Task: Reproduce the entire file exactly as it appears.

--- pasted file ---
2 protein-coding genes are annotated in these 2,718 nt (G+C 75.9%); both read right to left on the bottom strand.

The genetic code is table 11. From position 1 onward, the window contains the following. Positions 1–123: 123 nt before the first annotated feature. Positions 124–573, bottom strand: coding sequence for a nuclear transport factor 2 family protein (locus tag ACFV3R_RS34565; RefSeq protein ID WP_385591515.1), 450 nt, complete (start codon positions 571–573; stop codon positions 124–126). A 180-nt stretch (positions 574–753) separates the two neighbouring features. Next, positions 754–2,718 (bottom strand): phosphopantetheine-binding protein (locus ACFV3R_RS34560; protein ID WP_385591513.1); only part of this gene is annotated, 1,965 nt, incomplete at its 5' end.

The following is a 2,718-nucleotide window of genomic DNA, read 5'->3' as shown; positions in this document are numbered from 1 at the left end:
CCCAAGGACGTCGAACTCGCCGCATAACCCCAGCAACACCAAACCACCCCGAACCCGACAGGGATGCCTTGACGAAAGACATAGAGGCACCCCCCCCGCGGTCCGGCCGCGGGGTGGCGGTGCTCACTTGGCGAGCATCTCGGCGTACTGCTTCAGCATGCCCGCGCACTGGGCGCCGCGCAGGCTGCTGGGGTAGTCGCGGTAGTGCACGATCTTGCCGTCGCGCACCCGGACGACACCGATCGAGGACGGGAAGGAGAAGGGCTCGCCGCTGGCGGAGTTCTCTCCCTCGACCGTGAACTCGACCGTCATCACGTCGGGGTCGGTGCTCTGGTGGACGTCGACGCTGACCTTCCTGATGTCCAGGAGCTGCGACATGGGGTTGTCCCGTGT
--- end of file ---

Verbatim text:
2 protein-coding genes are annotated in these 2,718 nt (G+C 75.9%); both read right to left on the bottom strand.

The genetic code is table 11. From position 1 onward, the window contains the following. Positions 1–123: 123 nt before the first annotated feature. Positions 124–573, bottom strand: coding sequence for a nuclear transport factor 2 family protein (locus tag ACFV3R_RS34565; RefSeq protein ID WP_385591515.1), 450 nt, complete (start codon positions 571–573; stop codon positions 124–126). A 180-nt stretch (positions 574–753) separates the two neighbouring features. Next, positions 754–2,718 (bottom strand): phosphopantetheine-binding protein (locus ACFV3R_RS34560; protein ID WP_385591513.1); only part of this gene is annotated, 1,965 nt, incomplete at its 5' end.

The following is a 2,718-nucleotide window of genomic DNA, read 5'->3' as shown; positions in this document are numbered from 1 at the left end:
CCCAAGGACGTCGAACTCGCCGCATAACCCCAGCAACACCAAACCACCCCGAACCCGACAGGGATGCCTTGACGAAAGACATAGAGGCACCCCCCCCGCGGTCCGGCCGCGGGGTGGCGGTGCTCACTTGGCGAGCATCTCGGCGTACTGCTTCAGCATGCCCGCGCACTGGGCGCCGCGCAGGCTGCTGGGGTAGTCGCGGTAGTGCACGATCTTGCCGTCGCGCACCCGGACGACACCGATCGAGGACGGGAAGGAGAAGGGCTCGCCGCTGGCGGAGTTCTCTCCCTCGACCGTGAACTCGACCGTCATCACGTCGGGGTCGGTGCTCTGGTGGACGTCGACGCTGACCTTCCTGATGTCCAGGAGCTGCGACATGGGGTTGTCCCGTGT